A group of individuals who share a love of cycling and the outdoors. We will always stop for a photo, or to hit a rope swing… Rubber side up!
Where did Prolly is Not Probably go?
It is still here, and then some. PiNP was one person’s opinion and voice. Now we are a collective – a community of diverse opinions and rich stories.
What does the Radavist mean?
Rad + Atavist = RADAVIST
Why does a porpoise surf a wave, or a sea otter slide down a rock? Atavism is a primal trait in humans and animals that drives us to do what we do – what ought to come naturally. Atavism is why we ride the way we ride; From mashing the city on a track bike to shredding the trails on full suspension. Take the time to get rad.
During our journey along the Sverigetempot, we had a few riders join in for bit of riding. One of which was Patch, a local who met our group on the last day’s journey. Patch showed up in this fluoro Rapha jersey and this rusted road bike, built with mis-matched parts and older aero bars. It immediately caught my eye, even in my groggy state, which was heightened by a fresh knee injury from the evening before (I clipped my knee cap on a rock while sprinting to set up a photo).
The story behind this bike was pretty rad, considering the bike’s current state. To summarize, one of Patch’s friends was beginning to build frames, so he helped Patch braze this bike together. Over time, it broke, so he repaired it and in that time, it’s been his go-to bike, taking him on brevets and tons of road miles. After a mishap, he ended up with mismatched wheels, which, I might add, really work here. The patina has come from years of riding it raw, through Swedish winters and the frame bag dons patches of both victories (like the Sverigetempot completion badge) and personal mantras.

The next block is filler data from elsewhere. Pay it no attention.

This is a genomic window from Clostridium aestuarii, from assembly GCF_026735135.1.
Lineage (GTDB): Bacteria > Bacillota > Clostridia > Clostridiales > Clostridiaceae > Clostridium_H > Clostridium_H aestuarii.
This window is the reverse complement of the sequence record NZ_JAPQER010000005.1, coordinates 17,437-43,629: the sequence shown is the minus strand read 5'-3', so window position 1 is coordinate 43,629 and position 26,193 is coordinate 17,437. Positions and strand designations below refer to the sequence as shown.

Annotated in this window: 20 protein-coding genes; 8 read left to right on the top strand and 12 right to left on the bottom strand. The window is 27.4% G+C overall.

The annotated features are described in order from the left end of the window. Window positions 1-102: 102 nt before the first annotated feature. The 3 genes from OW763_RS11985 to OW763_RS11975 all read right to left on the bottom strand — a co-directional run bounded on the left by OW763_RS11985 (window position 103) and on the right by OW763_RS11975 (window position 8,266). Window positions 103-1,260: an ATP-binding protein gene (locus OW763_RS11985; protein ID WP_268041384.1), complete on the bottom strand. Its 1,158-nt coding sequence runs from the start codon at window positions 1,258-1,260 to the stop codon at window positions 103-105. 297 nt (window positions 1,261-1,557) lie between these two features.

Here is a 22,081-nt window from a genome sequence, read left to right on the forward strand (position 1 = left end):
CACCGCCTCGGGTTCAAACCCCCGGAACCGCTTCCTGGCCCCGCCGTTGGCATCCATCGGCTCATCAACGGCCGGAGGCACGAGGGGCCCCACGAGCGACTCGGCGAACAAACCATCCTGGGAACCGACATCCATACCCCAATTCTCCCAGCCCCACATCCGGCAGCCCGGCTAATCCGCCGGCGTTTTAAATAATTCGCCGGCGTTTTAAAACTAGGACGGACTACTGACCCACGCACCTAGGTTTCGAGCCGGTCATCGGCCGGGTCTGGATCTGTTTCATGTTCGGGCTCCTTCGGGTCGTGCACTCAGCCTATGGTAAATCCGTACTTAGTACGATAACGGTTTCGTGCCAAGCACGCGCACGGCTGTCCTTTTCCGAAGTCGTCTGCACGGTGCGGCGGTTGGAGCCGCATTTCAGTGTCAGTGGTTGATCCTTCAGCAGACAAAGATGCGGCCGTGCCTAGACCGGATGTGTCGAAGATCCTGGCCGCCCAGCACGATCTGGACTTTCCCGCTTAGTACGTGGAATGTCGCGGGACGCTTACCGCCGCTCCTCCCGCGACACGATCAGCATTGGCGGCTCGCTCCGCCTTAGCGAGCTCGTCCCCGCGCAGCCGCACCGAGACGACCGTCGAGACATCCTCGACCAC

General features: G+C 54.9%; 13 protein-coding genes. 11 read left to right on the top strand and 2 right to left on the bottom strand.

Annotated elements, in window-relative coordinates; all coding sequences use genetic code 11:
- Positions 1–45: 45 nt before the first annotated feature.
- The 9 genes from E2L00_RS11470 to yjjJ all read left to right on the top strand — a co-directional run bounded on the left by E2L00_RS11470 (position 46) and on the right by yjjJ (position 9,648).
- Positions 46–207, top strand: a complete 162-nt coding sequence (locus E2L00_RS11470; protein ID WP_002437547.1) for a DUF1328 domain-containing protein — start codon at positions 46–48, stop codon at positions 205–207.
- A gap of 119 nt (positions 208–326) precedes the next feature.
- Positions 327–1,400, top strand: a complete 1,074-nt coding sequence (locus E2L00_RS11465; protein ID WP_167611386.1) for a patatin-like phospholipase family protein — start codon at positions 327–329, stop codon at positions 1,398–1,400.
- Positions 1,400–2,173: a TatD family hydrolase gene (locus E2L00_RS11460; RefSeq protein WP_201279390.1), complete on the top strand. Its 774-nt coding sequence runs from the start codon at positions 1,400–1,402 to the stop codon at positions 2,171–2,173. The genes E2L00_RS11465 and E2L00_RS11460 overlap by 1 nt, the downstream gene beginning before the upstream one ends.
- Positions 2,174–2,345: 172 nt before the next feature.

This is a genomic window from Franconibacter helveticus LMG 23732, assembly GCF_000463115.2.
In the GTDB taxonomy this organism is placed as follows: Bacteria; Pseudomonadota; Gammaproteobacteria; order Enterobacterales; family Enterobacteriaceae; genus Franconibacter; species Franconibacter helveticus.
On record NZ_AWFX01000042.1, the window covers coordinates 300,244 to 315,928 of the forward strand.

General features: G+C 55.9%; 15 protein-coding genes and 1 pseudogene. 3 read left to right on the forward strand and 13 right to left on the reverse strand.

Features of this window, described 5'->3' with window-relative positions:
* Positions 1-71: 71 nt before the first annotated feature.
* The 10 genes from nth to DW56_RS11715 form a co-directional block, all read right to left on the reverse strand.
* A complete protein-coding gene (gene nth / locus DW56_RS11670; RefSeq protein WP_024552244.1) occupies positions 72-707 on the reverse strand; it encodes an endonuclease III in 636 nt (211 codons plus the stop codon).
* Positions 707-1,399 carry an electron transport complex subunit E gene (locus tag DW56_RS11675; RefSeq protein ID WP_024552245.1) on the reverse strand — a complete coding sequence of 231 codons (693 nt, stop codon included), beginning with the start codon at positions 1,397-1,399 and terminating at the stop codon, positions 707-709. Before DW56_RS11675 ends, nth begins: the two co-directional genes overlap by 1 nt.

Patch is a designer, a person who usually controls details and aesthetics yet this bike seems to have designed itself. That, to me, merited a photoset.
Spooky Cycles is back in business, working again with legendary Frank the Welder in Vermont on small batches of frames. Currently there is a road frame, dubbed the Mulholland. These bikes have clearances for a plump road tire, are made from Dedacciai and US-made dropouts and ship roughly two weeks after you order one. There are still a few in stock, so head over to Spooky for more information and keep in touch via the Spooky Facebook.
Don’t need another road frame? Well, it appears there’s a ‘cross frame coming! Oh and why wasn’t this bike photographed on Mulholland Drive!? ;-)
Chris Bishop is in the process of making a series of project bikes. Each one with be a collaborative effort between various artists and painters, will be one-offs and best of all, for sale. This being the first, a collaboration between Ben Falcon, the New York-based painter. It’s a size 52cm and is built with Dura Ace, Ritchey and ENVE. Head to Bishop’s Flickr for more photos and holler at Chris if you’re interested in purchasing it.